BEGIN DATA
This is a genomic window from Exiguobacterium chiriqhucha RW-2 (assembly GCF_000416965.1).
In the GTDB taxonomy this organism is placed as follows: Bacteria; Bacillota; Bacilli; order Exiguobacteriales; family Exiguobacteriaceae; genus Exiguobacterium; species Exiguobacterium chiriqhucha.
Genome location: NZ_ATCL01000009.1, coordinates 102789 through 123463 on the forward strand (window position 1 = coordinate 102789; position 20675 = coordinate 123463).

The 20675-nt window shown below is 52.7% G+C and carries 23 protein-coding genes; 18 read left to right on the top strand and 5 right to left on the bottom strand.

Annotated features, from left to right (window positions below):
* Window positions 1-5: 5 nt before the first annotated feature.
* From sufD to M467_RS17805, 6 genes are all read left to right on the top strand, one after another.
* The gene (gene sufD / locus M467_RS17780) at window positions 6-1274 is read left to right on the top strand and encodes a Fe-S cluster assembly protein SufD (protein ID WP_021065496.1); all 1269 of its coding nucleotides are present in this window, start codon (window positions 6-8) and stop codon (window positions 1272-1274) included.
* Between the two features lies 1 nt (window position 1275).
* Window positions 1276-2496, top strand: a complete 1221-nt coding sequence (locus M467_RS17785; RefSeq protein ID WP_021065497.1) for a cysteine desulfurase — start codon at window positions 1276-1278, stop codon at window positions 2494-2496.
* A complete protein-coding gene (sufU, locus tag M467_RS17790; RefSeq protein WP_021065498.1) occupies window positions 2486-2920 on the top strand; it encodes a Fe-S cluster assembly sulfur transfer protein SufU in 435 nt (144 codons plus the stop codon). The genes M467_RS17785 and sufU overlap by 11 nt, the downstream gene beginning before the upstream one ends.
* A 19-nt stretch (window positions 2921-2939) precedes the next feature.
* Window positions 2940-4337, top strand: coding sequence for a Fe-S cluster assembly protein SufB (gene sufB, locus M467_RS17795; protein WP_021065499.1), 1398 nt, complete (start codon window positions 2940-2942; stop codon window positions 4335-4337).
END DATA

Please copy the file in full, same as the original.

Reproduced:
This is a genomic window from Exiguobacterium chiriqhucha RW-2 (assembly GCF_000416965.1).
In the GTDB taxonomy this organism is placed as follows: Bacteria; Bacillota; Bacilli; order Exiguobacteriales; family Exiguobacteriaceae; genus Exiguobacterium; species Exiguobacterium chiriqhucha.
Genome location: NZ_ATCL01000009.1, coordinates 102789 through 123463 on the forward strand (window position 1 = coordinate 102789; position 20675 = coordinate 123463).

The 20675-nt window shown below is 52.7% G+C and carries 23 protein-coding genes; 18 read left to right on the top strand and 5 right to left on the bottom strand.

Annotated features, from left to right (window positions below):
* Window positions 1-5: 5 nt before the first annotated feature.
* From sufD to M467_RS17805, 6 genes are all read left to right on the top strand, one after another.
* The gene (gene sufD / locus M467_RS17780) at window positions 6-1274 is read left to right on the top strand and encodes a Fe-S cluster assembly protein SufD (protein ID WP_021065496.1); all 1269 of its coding nucleotides are present in this window, start codon (window positions 6-8) and stop codon (window positions 1272-1274) included.
* Between the two features lies 1 nt (window position 1275).
* Window positions 1276-2496, top strand: a complete 1221-nt coding sequence (locus M467_RS17785; RefSeq protein ID WP_021065497.1) for a cysteine desulfurase — start codon at window positions 1276-1278, stop codon at window positions 2494-2496.
* A complete protein-coding gene (sufU, locus tag M467_RS17790; RefSeq protein WP_021065498.1) occupies window positions 2486-2920 on the top strand; it encodes a Fe-S cluster assembly sulfur transfer protein SufU in 435 nt (144 codons plus the stop codon). The genes M467_RS17785 and sufU overlap by 11 nt, the downstream gene beginning before the upstream one ends.
* A 19-nt stretch (window positions 2921-2939) precedes the next feature.
* Window positions 2940-4337, top strand: coding sequence for a Fe-S cluster assembly protein SufB (gene sufB, locus M467_RS17795; protein WP_021065499.1), 1398 nt, complete (start codon window positions 2940-2942; stop codon window positions 4335-4337).